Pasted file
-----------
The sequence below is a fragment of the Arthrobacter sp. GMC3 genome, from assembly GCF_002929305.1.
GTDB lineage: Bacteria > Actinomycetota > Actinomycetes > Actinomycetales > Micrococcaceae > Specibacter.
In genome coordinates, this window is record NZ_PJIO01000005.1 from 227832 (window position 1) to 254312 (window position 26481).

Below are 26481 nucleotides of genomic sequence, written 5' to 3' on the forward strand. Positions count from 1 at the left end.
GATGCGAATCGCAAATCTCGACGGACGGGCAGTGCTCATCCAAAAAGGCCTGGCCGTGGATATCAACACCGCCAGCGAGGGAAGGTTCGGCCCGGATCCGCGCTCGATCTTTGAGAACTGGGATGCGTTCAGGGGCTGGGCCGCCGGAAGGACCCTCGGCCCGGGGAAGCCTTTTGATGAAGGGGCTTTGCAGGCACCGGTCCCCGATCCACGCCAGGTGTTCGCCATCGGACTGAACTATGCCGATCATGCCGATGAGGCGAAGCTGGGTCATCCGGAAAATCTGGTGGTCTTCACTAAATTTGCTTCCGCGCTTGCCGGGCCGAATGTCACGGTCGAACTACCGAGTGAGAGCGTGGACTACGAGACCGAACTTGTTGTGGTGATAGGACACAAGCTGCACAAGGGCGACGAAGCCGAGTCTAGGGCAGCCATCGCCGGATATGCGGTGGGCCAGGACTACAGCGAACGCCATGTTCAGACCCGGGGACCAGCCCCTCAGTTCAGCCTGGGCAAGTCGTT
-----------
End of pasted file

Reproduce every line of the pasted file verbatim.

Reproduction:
The sequence below is a fragment of the Arthrobacter sp. GMC3 genome, from assembly GCF_002929305.1.
GTDB lineage: Bacteria > Actinomycetota > Actinomycetes > Actinomycetales > Micrococcaceae > Specibacter.
In genome coordinates, this window is record NZ_PJIO01000005.1 from 227832 (window position 1) to 254312 (window position 26481).

Below are 26481 nucleotides of genomic sequence, written 5' to 3' on the forward strand. Positions count from 1 at the left end.
GATGCGAATCGCAAATCTCGACGGACGGGCAGTGCTCATCCAAAAAGGCCTGGCCGTGGATATCAACACCGCCAGCGAGGGAAGGTTCGGCCCGGATCCGCGCTCGATCTTTGAGAACTGGGATGCGTTCAGGGGCTGGGCCGCCGGAAGGACCCTCGGCCCGGGGAAGCCTTTTGATGAAGGGGCTTTGCAGGCACCGGTCCCCGATCCACGCCAGGTGTTCGCCATCGGACTGAACTATGCCGATCATGCCGATGAGGCGAAGCTGGGTCATCCGGAAAATCTGGTGGTCTTCACTAAATTTGCTTCCGCGCTTGCCGGGCCGAATGTCACGGTCGAACTACCGAGTGAGAGCGTGGACTACGAGACCGAACTTGTTGTGGTGATAGGACACAAGCTGCACAAGGGCGACGAAGCCGAGTCTAGGGCAGCCATCGCCGGATATGCGGTGGGCCAGGACTACAGCGAACGCCATGTTCAGACCCGGGGACCAGCCCCTCAGTTCAGCCTGGGCAAGTCGTT